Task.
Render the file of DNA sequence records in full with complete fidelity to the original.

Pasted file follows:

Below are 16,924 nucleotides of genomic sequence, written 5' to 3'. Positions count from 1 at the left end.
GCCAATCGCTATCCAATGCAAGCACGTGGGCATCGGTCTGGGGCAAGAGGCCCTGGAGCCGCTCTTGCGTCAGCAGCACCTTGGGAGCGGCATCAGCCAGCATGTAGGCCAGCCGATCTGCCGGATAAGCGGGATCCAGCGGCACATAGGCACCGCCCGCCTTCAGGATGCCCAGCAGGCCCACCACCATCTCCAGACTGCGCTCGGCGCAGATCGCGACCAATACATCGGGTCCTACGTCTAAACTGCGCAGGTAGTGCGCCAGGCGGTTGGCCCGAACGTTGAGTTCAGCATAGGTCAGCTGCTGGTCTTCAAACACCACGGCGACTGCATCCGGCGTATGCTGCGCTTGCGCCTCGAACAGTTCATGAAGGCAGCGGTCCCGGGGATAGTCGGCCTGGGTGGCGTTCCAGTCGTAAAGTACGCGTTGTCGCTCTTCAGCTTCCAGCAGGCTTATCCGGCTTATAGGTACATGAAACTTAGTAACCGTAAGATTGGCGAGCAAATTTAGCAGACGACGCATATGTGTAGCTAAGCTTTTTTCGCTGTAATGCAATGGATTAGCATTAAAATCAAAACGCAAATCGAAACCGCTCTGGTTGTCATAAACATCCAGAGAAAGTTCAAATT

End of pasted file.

Below are 16,924 nucleotides of genomic sequence, written 5' to 3'. Positions count from 1 at the left end.
GCCAATCGCTATCCAATGCAAGCACGTGGGCATCGGTCTGGGGCAAGAGGCCCTGGAGCCGCTCTTGCGTCAGCAGCACCTTGGGAGCGGCATCAGCCAGCATGTAGGCCAGCCGATCTGCCGGATAAGCGGGATCCAGCGGCACATAGGCACCGCCCGCCTTCAGGATGCCCAGCAGGCCCACCACCATCTCCAGACTGCGCTCGGCGCAGATCGCGACCAATACATCGGGTCCTACGTCTAAACTGCGCAGGTAGTGCGCCAGGCGGTTGGCCCGAACGTTGAGTTCAGCATAGGTCAGCTGCTGGTCTTCAAACACCACGGCGACTGCATCCGGCGTATGCTGCGCTTGCGCCTCGAACAGTTCATGAAGGCAGCGGTCCCGGGGATAGTCGGCCTGGGTGGCGTTCCAGTCGTAAAGTACGCGTTGTCGCTCTTCAGCTTCCAGCAGGCTTATCCGGCTTATAGGTACATGAAACTTAGTAACCGTAAGATTGGCGAGCAAATTTAGCAGACGACGCATATGTGTAGCTAAGCTTTTTTCGCTGTAATGCAATGGATTAGCATTAAAATCAAAACGCAAATCGAAACCGCTCTGGTTGTCATAAACATCCAGAGAAAGTTCAAATT